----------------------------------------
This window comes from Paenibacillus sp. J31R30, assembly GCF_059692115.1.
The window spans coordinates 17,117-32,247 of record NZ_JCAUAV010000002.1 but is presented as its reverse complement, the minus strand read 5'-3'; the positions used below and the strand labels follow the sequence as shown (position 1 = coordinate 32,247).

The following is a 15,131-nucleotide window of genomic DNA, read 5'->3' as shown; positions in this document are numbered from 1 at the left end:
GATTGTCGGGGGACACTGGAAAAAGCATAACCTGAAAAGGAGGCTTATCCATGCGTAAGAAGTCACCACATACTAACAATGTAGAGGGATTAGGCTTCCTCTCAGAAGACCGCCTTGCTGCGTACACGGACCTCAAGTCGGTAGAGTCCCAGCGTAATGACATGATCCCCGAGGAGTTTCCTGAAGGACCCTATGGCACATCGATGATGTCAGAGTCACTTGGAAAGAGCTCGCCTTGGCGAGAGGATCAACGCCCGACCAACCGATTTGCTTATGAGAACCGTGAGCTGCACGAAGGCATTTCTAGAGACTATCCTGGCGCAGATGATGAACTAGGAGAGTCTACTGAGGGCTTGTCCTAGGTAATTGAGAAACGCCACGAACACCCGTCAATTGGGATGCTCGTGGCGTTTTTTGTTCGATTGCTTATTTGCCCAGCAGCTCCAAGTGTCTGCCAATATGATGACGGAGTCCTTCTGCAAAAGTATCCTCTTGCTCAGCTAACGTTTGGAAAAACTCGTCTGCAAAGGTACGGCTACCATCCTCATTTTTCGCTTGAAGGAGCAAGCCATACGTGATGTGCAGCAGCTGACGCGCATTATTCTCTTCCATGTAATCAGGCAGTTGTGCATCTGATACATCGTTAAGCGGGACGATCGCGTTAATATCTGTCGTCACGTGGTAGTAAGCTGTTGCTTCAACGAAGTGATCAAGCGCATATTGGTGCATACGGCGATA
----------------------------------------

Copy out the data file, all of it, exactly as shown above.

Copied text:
This window comes from Paenibacillus sp. J31R30, assembly GCF_059692115.1.
The window spans coordinates 17,117-32,247 of record NZ_JCAUAV010000002.1 but is presented as its reverse complement, the minus strand read 5'-3'; the positions used below and the strand labels follow the sequence as shown (position 1 = coordinate 32,247).

The following is a 15,131-nucleotide window of genomic DNA, read 5'->3' as shown; positions in this document are numbered from 1 at the left end:
GATTGTCGGGGGACACTGGAAAAAGCATAACCTGAAAAGGAGGCTTATCCATGCGTAAGAAGTCACCACATACTAACAATGTAGAGGGATTAGGCTTCCTCTCAGAAGACCGCCTTGCTGCGTACACGGACCTCAAGTCGGTAGAGTCCCAGCGTAATGACATGATCCCCGAGGAGTTTCCTGAAGGACCCTATGGCACATCGATGATGTCAGAGTCACTTGGAAAGAGCTCGCCTTGGCGAGAGGATCAACGCCCGACCAACCGATTTGCTTATGAGAACCGTGAGCTGCACGAAGGCATTTCTAGAGACTATCCTGGCGCAGATGATGAACTAGGAGAGTCTACTGAGGGCTTGTCCTAGGTAATTGAGAAACGCCACGAACACCCGTCAATTGGGATGCTCGTGGCGTTTTTTGTTCGATTGCTTATTTGCCCAGCAGCTCCAAGTGTCTGCCAATATGATGACGGAGTCCTTCTGCAAAAGTATCCTCTTGCTCAGCTAACGTTTGGAAAAACTCGTCTGCAAAGGTACGGCTACCATCCTCATTTTTCGCTTGAAGGAGCAAGCCATACGTGATGTGCAGCAGCTGACGCGCATTATTCTCTTCCATGTAATCAGGCAGTTGTGCATCTGATACATCGTTAAGCGGGACGATCGCGTTAATATCTGTCGTCACGTGGTAGTAAGCTGTTGCTTCAACGAAGTGATCAAGCGCATATTGGTGCATACGGCGATA